Since its inception, mega company Uber has faced a large number of lawsuits. Last year alone, 60 lawsuits were filed against the company in federal court. During that same time period, competitor Lyft was sued less than a third as often, while wildly successful Airbnb was sued just five times. In fact, Uber has been sued more than any other United States start-up valued at over $10 billion. Uber has been hit litigation from both employees and customers.
Facing so much litigation, Uber is naturally trying to limit its liability and exposure. One legal method that Uber has long employed is insertion of an arbitration clause within the customer and driver agreement. For customers, Uber used to include a small mention to “Terms of Service” which set out an arbitration clause that required any claims against Uber to be resolved in arbitration. This clause severely limited the rights of injured passengers to seek proper redress in an impartial court of law. Under the arbitration clause, injured or aggrieved customers waive the right to have a jury trial or pursue litigation within the court system.
Over the summer, a Southern District of New York Judge ruled that Uber’s arbitration clause was not enforceable. Judge Rakoff found that the clause was too inconspicuous for the plaintiff to have used reason in agreeing to it. The clause was written in barely legible font and accessible only by hyperlink. Accordingly, Judge Rakoff found the clause should not bar the plaintiff from bringing suit in court.
Urgent: Uber Customers Must Act Now to Preserve Their Legal Rights
In response to this ruling, and other litigation concerning driver arbitration, Uber has amended its terms of service. Effective November 21, 2016, an email went out to consumers containing the new arbitration clause and requiring that users who wish to reject the clause must provide Uber with written notice of such rejection within 30 days. The written notice can be mailed or hand delivered, or emailed from the email address associated with your account to [email protected]
As an Uber user, now is your time to act to protect your legal rights. Our Long Island car accident lawyers at the Law Office of Cohen & Jaffe, LLP encourage you to submit a valid rejection of the arbitration clause quickly. The deadline to reject the clause is fast approaching. Arbitration comes at serious cost to customers of Uber. Injured customers generally receive far less in mandated arbitration than they would have by filing suit in court and lose their basic legal rights to a jury and appeal. For these reasons, Uber customers should take action. Customers with questions about how to protect themselves against Uber’s arbitration clause should contact our attorneys at Cohen & Jaffe as soon as possible.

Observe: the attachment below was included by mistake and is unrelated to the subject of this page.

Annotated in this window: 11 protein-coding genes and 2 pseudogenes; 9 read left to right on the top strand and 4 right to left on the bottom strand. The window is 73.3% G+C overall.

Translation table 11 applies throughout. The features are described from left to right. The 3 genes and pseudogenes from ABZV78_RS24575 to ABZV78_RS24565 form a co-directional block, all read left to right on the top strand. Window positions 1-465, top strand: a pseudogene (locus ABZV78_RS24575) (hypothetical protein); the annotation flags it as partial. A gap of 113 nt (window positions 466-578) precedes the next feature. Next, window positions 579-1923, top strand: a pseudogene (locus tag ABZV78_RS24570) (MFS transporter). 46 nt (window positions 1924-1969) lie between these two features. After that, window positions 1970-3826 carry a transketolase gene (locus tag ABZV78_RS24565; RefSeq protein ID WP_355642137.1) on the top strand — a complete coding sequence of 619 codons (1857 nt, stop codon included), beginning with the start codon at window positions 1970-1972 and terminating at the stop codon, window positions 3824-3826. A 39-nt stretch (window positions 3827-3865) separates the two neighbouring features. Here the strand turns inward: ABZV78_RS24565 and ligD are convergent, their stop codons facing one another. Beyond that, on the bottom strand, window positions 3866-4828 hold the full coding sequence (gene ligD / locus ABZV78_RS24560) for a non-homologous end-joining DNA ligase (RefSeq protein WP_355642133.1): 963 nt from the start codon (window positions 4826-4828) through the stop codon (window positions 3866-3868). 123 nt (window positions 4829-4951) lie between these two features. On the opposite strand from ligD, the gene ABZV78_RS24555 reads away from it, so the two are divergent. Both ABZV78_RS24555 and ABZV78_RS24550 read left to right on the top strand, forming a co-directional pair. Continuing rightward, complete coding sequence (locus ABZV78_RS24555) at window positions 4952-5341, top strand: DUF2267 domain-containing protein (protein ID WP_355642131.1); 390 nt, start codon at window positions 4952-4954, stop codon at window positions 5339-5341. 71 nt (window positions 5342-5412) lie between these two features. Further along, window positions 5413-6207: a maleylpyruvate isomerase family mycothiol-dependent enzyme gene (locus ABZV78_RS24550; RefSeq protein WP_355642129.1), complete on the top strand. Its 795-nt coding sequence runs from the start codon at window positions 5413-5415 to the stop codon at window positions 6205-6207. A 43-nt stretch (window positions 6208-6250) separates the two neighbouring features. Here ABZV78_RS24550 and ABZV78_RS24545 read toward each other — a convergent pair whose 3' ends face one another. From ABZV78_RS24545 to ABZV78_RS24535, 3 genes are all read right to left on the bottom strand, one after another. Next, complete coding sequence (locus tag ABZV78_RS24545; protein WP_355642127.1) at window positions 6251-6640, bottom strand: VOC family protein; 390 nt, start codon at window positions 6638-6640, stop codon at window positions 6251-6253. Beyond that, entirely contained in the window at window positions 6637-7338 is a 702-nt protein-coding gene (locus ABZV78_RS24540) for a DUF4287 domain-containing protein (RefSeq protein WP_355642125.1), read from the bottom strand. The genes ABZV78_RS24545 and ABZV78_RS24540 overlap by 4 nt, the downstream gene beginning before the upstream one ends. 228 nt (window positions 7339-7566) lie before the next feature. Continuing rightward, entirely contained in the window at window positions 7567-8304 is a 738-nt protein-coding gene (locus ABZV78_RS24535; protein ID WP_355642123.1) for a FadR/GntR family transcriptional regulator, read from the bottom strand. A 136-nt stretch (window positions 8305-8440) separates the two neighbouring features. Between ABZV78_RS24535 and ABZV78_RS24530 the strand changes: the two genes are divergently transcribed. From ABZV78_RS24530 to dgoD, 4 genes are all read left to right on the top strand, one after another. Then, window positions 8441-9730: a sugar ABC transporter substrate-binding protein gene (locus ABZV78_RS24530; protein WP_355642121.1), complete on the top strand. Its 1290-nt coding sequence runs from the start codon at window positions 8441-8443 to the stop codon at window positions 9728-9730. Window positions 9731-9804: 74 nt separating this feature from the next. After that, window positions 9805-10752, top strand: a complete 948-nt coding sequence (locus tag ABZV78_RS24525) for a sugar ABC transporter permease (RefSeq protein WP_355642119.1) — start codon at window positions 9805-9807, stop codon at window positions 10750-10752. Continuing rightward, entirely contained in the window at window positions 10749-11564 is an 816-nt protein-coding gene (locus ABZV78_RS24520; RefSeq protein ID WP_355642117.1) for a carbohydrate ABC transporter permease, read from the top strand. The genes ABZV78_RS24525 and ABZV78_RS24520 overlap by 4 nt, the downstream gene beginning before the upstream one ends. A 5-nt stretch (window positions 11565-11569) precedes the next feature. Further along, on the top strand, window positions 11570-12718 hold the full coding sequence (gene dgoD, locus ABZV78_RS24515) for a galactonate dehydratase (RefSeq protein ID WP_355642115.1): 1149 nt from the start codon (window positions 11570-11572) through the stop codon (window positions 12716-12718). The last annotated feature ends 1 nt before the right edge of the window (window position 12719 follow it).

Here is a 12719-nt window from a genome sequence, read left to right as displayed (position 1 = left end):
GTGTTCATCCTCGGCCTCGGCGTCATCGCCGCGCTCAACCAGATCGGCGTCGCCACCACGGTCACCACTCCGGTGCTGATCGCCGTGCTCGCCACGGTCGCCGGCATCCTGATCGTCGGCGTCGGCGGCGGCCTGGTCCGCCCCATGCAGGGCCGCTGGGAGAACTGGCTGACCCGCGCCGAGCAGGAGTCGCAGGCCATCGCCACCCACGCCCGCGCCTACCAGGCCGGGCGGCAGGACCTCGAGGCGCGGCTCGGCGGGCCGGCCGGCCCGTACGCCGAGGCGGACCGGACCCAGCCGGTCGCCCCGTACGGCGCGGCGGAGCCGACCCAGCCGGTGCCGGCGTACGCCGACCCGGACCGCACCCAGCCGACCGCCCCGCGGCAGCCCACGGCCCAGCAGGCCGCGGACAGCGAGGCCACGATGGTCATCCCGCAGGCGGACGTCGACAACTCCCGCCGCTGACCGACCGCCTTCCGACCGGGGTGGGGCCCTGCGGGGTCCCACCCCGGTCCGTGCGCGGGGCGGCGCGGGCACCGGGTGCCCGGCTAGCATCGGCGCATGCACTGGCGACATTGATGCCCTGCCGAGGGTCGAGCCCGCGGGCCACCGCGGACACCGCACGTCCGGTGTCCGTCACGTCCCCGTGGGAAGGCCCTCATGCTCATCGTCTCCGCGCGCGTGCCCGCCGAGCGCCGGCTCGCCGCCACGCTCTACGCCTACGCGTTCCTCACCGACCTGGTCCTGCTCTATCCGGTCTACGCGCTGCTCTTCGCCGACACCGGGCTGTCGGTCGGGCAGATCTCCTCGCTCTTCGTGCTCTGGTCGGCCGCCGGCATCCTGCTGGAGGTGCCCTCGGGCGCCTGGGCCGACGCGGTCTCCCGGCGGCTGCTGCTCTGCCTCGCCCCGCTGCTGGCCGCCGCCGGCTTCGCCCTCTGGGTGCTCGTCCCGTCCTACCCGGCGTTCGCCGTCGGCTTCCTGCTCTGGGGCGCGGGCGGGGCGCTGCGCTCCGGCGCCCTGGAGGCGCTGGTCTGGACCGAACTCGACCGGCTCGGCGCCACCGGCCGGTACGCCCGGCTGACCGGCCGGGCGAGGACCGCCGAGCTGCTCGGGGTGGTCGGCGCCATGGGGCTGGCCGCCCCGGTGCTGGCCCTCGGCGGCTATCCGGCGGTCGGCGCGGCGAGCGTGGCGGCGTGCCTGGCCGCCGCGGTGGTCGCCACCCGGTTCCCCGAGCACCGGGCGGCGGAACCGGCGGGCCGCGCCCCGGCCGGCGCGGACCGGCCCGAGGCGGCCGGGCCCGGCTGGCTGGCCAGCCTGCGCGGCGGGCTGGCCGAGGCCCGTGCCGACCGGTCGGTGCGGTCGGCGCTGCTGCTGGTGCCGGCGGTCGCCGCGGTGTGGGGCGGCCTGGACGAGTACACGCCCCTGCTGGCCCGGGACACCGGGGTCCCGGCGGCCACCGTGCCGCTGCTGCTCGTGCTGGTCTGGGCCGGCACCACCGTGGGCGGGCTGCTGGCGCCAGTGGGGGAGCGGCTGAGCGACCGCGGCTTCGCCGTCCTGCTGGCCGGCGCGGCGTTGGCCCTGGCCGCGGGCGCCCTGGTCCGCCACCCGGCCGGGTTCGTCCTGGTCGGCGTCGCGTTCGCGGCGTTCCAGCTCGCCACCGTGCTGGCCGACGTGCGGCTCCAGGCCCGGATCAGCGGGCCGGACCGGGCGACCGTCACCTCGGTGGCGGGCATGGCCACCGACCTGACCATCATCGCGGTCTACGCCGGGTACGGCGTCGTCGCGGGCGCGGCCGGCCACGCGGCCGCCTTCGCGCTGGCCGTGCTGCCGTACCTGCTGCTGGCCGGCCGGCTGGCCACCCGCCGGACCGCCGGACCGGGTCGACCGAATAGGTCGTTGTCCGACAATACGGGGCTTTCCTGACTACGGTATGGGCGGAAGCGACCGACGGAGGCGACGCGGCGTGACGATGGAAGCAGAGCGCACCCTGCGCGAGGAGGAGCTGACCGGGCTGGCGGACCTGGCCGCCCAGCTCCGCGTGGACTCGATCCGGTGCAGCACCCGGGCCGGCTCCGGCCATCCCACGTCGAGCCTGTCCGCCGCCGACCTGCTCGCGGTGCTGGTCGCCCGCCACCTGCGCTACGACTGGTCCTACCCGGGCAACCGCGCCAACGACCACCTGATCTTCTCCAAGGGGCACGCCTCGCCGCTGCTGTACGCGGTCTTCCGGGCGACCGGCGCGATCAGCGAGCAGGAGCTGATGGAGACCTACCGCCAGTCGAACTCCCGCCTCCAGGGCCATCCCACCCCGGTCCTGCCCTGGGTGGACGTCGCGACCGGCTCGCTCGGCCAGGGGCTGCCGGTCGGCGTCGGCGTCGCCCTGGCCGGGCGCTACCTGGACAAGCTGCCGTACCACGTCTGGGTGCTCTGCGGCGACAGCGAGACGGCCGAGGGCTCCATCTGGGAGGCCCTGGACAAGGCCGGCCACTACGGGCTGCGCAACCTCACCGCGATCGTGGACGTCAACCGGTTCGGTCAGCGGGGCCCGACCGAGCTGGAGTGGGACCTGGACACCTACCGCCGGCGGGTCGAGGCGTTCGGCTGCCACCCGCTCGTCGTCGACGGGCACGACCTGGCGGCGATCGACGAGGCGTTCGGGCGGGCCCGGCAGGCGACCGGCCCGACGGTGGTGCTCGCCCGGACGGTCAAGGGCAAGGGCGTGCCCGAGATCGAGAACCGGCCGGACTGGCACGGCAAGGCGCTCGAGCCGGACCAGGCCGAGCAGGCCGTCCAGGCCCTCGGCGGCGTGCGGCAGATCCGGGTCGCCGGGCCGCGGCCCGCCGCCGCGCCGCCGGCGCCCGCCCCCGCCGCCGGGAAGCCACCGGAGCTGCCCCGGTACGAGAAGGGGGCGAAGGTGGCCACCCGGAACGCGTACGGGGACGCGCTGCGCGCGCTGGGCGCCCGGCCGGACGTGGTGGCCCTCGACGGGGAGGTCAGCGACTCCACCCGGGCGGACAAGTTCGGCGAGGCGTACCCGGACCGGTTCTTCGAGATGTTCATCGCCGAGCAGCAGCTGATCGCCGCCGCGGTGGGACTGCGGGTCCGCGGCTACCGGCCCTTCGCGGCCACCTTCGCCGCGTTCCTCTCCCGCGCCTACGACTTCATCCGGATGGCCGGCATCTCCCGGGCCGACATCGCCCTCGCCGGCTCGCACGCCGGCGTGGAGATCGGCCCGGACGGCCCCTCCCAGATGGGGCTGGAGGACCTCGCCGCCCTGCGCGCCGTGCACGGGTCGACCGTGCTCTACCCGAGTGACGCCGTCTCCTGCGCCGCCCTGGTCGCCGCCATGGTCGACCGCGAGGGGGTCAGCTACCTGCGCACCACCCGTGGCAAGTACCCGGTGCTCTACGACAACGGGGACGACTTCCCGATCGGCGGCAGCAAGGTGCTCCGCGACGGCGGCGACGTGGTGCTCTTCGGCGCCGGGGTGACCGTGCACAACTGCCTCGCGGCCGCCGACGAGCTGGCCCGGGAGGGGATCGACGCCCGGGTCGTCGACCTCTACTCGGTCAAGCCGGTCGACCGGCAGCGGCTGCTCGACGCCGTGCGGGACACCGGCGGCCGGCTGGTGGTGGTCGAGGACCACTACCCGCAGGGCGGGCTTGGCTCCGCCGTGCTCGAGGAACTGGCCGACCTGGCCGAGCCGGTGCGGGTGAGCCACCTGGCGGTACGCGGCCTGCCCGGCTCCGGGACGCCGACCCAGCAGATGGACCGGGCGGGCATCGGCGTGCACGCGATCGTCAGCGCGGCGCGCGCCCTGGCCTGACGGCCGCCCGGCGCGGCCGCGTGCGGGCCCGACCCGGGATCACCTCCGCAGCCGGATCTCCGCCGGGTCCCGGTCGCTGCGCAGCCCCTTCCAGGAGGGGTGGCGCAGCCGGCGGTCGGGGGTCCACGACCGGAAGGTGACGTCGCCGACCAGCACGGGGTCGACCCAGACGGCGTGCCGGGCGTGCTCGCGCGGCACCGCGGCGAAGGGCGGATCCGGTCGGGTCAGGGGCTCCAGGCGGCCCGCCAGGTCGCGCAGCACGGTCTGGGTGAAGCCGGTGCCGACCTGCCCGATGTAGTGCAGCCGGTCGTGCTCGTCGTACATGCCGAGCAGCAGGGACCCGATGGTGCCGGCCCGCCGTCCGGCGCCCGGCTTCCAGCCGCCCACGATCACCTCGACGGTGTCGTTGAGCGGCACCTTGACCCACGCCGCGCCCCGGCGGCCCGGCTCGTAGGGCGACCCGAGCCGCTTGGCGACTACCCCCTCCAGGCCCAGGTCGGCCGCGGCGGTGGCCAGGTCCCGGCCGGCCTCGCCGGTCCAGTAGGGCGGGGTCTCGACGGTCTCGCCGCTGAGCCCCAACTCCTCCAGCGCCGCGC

Uber drivers have also been asked to accept the newly vamped arbitration clause, which will block class action lawsuits that have long proved successful for drivers subjected to abuses. Uber drivers should similarly research the arbitration clause and submit their written rejection within the deadline.
Contact Our Long Island Car Accident Attorneys for Help with Your Uber Related Issues
For help with protecting yourself against Uber’s arbitration clause, contact the experienced Long Island Accident Attorneys at the Law Office of Cohen & Jaffe, LLP as soon as possible. At the Law Office of Cohen & Jaffe, LLP, our dedicated attorney team has a track record of achieving outstanding results for our clients. We will work hard to obtain the best possible results in your case.
Call the Law Office of Cohen & Jaffe, LLP today at (516) 358-6900 to schedule a free consultation with one of our skilled lawyers. We are available 24 hours a day, seven days a week to assist you when you need it most.
For a free legal consultation, call 516-358-6900The information provided on this website does not, and is not intended to, constitute legal advice; instead, all information, content, and materials available on this site are for general informational purposes only. Information on this website may not constitute the most up-to-date legal or other information and may not be applicable in your jurisdiction.